My Version of an Introduction

The first week of never-completely-successful classes always prompts some serious, not necessarily helpful reflection. No harm in reflecting electronically, I guess.

I don’t know how many others of you do this, but when I’m introducing myself to new students as their teacher of writing and communication, I become increasingly aware of every failure to articulate. Today, for example, I advised my 2:00 class to “try to be kind of precise.” On Wednesday I rambled for over 3 minutes about the importance of language economy.  Then there’s my habit of referring to all groups of people as “you guys,” a tendency much more problematic in an environment such as Georgia Tech, where females are vastly outnumbered.

So far my students seem untroubled. If they notice my ineloquence at all, I hope they find it encouraging rather than distressing: Communication teachers have trouble communicating! Neato!—as opposed to—Wow, Dr. Hoffmann’s setting a really low bar.

The first week of a composition class, like no other (with the possible exception of all the others), reminds me how hard our jobs can be (or, perhaps more [kind of] precisely, how hard we can make them). If I were to keep kicking myself for every awkward stammer or long-winded word-tangle, I wouldn’t get anything done. I know communication instructors don’t have to be perfect communicators, because, first of all, what does that even mean? Second of all, I wrote an entire dissertation on the effectiveness of inarticulate rhetoric, so I should know better than to worry so much about blundering in class. Lurching, tripping, floundering speech can be interesting, expressive and applicable.

“What your wisdoms could not discover, these two shallow fools have brought to light.”

Much Ado About Nothing

But I still want to plan my moments of ineloquence. I’d rather pratfall than fall.

`Twas brillig, and the slithy toves
  Did gyre and gimble in the wabe:
All mimsy were the borogoves,
  And the mome raths outgrabe.

On a recent Radiolab podcast, Jad and Robert interviewed a graduate student researching dopamine deficiency in mice. In the middle of a long interview process at the University of California in San Francisco, during which this student talked about her research into dopamine with a slew of professors likewise researching dopamine, she had a rare reaction to a nausea medication that affected her own dopamine levels and caused her to literally lose control of her face—mid-interview! [Warning: bad analogy coming.] I can sympathize, I think, with this woman’s bizarrely coincidental ordeal: I know tons about dopamine! Ask me anything about dopamine! I’m the dopamine empress of the universe! Why is my throat closing up? Dopamine? Seriously?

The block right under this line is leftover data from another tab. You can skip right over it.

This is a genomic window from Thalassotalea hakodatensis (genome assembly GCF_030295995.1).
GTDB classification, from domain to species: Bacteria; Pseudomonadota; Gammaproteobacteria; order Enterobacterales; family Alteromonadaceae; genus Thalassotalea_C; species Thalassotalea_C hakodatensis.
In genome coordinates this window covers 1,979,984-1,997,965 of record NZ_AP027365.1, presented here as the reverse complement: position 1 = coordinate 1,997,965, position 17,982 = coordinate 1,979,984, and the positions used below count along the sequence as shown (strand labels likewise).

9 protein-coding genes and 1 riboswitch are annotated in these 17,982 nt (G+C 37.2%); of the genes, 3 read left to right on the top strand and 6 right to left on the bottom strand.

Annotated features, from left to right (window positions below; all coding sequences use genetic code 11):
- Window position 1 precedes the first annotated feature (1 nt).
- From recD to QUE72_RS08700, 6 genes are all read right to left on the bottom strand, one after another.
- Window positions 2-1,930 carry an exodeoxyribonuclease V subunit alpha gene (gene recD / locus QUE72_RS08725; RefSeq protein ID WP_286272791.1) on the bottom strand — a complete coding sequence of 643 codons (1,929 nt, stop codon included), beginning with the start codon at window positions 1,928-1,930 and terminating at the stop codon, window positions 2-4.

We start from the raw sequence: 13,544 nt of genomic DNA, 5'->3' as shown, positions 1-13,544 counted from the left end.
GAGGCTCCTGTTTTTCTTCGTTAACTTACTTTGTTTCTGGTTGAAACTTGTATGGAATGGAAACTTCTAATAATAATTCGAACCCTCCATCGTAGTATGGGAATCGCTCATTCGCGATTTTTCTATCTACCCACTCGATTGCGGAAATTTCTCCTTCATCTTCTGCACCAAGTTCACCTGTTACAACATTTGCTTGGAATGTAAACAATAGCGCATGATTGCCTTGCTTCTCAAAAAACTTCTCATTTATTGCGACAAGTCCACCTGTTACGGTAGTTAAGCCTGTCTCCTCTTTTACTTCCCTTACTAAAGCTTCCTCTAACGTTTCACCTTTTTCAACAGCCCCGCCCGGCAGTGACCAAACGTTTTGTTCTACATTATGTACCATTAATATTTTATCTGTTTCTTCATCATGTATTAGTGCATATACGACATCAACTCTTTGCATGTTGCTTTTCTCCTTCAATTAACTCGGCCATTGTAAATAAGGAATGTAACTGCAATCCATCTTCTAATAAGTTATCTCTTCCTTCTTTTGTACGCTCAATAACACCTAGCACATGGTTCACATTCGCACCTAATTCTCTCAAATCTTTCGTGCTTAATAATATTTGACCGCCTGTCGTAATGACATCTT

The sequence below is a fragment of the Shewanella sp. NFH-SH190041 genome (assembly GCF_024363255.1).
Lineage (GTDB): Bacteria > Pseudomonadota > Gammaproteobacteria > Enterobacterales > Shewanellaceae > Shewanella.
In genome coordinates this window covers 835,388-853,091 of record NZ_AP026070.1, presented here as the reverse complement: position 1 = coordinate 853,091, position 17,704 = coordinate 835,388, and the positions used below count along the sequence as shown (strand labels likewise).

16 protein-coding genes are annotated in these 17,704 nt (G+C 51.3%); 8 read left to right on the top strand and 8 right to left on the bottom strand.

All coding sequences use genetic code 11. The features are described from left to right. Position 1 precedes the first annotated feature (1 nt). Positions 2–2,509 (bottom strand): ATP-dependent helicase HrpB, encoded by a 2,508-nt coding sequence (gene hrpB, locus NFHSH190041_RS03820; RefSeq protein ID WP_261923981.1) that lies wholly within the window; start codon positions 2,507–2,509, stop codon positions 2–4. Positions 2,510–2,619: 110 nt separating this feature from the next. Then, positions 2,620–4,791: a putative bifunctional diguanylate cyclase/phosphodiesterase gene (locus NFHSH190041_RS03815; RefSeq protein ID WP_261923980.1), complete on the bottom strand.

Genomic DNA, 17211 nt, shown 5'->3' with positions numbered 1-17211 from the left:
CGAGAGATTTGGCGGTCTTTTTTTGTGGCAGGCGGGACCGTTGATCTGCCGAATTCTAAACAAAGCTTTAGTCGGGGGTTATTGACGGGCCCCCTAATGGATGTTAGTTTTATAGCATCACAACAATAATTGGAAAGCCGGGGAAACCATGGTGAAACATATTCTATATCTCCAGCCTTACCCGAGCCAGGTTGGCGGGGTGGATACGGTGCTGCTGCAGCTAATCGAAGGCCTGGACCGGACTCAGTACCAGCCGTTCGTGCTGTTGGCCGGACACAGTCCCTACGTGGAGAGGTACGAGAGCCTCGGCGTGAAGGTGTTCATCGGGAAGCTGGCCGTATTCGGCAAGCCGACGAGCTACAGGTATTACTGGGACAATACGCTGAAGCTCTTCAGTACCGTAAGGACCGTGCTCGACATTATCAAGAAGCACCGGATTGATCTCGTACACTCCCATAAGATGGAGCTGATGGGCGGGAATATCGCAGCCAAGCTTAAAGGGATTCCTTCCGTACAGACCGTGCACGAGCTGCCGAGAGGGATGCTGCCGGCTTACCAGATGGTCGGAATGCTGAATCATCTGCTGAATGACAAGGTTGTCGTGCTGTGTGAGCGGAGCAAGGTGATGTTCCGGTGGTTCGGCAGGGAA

I like to think I know a lot about rhetoric, but it can still sneak up on me and divest me of control, even and especially when I’m talking about how best to control it.

I mean, really—try to be kind of precise? What was I thinking, you guys?

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Christine Hoffmann

About Christine Hoffmann

Christine Hoffmann (PhD University of Arkansas, MFA Art Institute of Chicago) studies the shifting standards for credibility and utility that develop inside post-Gutenberg and post-digital rhetorical environments. Her scholarly work has been published in College Literature, the CEA Critic, PLL, the CEA Forum and, somewhat randomly, Slayage: the Online Journal of Buffy Studies. A few short stories can be found in Make magazine, Eclectica and Loose Change. She also blogs regularly on TECHStyle, the forum for digital pedagogy and research by the Georgia Tech Brittain Fellows. Christine looks forward to connecting the teaching of multimodal composition to her research into rhetorics of struggle, cultures of collecting, and the advantages of copious expression.
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